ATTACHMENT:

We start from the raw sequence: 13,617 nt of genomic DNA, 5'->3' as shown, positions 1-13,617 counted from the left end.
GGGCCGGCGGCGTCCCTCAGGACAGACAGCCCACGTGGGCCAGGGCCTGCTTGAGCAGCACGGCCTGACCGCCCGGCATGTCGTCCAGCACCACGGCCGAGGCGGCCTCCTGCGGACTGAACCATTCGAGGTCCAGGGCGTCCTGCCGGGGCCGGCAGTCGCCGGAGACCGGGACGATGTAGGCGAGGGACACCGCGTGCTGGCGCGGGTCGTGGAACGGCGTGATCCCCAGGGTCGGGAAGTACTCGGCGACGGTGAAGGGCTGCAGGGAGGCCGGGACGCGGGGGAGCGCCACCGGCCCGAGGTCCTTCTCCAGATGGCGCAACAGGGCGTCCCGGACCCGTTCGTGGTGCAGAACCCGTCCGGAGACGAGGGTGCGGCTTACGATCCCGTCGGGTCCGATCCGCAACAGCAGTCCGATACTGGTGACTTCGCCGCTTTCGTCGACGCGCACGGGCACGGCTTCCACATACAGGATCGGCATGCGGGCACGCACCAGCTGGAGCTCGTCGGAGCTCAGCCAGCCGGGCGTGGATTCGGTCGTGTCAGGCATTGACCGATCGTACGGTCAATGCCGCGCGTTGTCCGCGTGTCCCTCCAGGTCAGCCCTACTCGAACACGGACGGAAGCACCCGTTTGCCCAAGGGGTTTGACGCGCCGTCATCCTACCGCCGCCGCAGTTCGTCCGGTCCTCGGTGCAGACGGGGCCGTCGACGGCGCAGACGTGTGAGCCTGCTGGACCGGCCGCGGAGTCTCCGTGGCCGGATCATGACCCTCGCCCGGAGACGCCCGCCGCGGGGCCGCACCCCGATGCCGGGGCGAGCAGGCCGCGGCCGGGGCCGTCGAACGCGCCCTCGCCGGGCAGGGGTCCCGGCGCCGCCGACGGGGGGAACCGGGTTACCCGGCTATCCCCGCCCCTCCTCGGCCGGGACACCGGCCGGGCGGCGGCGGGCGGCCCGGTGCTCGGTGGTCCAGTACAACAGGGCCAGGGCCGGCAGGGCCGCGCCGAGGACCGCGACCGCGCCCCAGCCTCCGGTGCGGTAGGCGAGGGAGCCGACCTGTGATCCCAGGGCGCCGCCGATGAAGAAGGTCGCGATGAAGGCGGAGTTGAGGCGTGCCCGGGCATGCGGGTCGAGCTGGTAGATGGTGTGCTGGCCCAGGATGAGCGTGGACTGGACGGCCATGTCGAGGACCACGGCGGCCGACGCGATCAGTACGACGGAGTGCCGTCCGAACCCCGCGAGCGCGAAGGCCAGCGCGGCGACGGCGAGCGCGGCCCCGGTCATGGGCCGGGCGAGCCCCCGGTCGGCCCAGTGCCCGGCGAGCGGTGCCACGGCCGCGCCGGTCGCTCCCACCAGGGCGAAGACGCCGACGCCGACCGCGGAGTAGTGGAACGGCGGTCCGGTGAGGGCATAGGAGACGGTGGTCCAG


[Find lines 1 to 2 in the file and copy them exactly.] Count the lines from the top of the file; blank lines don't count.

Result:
We start from the raw sequence: 13,617 nt of genomic DNA, 5'->3' as shown, positions 1-13,617 counted from the left end.
GGGCCGGCGGCGTCCCTCAGGACAGACAGCCCACGTGGGCCAGGGCCTGCTTGAGCAGCACGGCCTGACCGCCCGGCATGTCGTCCAGCACCACGGCCGAGGCGGCCTCCTGCGGACTGAACCATTCGAGGTCCAGGGCGTCCTGCCGGGGCCGGCAGTCGCCGGAGACCGGGACGATGTAGGCGAGGGACACCGCGTGCTGGCGCGGGTCGTGGAACGGCGTGATCCCCAGGGTCGGGAAGTACTCGGCGACGGTGAAGGGCTGCAGGGAGGCCGGGACGCGGGGGAGCGCCACCGGCCCGAGGTCCTTCTCCAGATGGCGCAACAGGGCGTCCCGGACCCGTTCGTGGTGCAGAACCCGTCCGGAGACGAGGGTGCGGCTTACGATCCCGTCGGGTCCGATCCGCAACAGCAGTCCGATACTGGTGACTTCGCCGCTTTCGTCGACGCGCACGGGCACGGCTTCCACATACAGGATCGGCATGCGGGCACGCACCAGCTGGAGCTCGTCGGAGCTCAGCCAGCCGGGCGTGGATTCGGTCGTGTCAGGCATTGACCGATCGTACGGTCAATGCCGCGCGTTGTCCGCGTGTCCCTCCAGGTCAGCCCTACTCGAACACGGACGGAAGCACCCGTTTGCCCAAGGGGTTTGACGCGCCGTCATCCTACCGCCGCCGCAGTTCGTCCGGTCCTCGGTGCAGACGGGGCCGTCGACGGCGCAGACGTGTGAGCCTGCTGGACCGGCCGCGGAGTCTCCGTGGCCGGATCATGACCCTCGCCCGGAGACGCCCGCCGCGGGGCCGCACCCCGATGCCGGGGCGAGCAGGCCGCGGCCGGGGCCGTCGAACGCGCCCTCGCCGGGCAGGGGTCCCGGCGCCGCCGACGGGGGGAACCGGGTTACCCGGCTATCCCCGCCCCTCCTCGGCCGGGACACCGGCCGGGCGGCGGCGGGCGGCCCGGTGCTCGGTGGTCCAGTACAACAGGGCCAGGGCCGGCAGGGCCGCGCCGAGGACCGCGACCGCGCCCCAGCCTCCGGTGCGGTAGGCGAGGGAGCCGACCTGTGATCCCAGGGCGCCGCCGATGAAGAAGGTCGCGATGAAGGCGGAGTTGAGGCGTGCCCGGGCATGCGGGTCGAGCTGGTAGATGGTGTGCTGGCCCAGGATGAGCGTGGACTGGACGGCCATGTCGAGGACCACGGCGGCCGACGCGATCAGTACGACGGAGTGCCGTCCGAACCCCGCGAGCGCGAAGGCCAGCGCGGCGACGGCGAGCGCGGCCCCGGTCATGGGCCGGGCGAGCCCCCGGTCGGCCCAGTGCCCGGCGAGCGGTGCCACGGCCGCGCCGGTCGCTCCCACCAGGGCGAAGACGCCGACGCCGACCGCGGAGTAGTGGAACGGCGGTCCGGTGAGGGCATAGGAGACGGTGGTCCAG